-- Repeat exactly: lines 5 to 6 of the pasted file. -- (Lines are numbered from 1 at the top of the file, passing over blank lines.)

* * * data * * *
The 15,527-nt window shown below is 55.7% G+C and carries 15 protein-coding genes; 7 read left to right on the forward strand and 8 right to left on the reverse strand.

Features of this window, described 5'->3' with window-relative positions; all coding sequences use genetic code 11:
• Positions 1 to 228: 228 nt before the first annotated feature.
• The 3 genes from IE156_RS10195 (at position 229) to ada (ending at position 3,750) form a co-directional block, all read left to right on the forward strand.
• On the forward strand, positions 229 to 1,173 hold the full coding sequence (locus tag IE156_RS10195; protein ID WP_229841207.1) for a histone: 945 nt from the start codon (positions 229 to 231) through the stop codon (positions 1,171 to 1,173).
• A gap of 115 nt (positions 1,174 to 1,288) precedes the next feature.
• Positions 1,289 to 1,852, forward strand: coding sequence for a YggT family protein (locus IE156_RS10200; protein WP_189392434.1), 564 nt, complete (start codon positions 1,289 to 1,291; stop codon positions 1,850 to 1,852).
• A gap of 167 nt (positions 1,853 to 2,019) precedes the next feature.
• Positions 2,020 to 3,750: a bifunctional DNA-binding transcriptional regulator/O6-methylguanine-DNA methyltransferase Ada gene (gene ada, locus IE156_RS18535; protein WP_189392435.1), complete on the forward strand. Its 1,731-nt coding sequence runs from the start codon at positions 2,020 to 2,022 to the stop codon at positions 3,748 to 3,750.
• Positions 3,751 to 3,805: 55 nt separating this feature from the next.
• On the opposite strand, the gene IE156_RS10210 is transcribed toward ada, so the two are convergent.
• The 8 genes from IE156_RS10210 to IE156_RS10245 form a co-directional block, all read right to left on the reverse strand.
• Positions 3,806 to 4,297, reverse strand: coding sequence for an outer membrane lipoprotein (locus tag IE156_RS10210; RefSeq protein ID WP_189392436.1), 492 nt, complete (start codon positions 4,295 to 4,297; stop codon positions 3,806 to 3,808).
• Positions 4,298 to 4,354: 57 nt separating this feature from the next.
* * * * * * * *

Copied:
• On the forward strand, positions 229 to 1,173 hold the full coding sequence (locus tag IE156_RS10195; protein ID WP_229841207.1) for a histone: 945 nt from the start codon (positions 229 to 231) through the stop codon (positions 1,171 to 1,173).
• A gap of 115 nt (positions 1,174 to 1,288) precedes the next feature.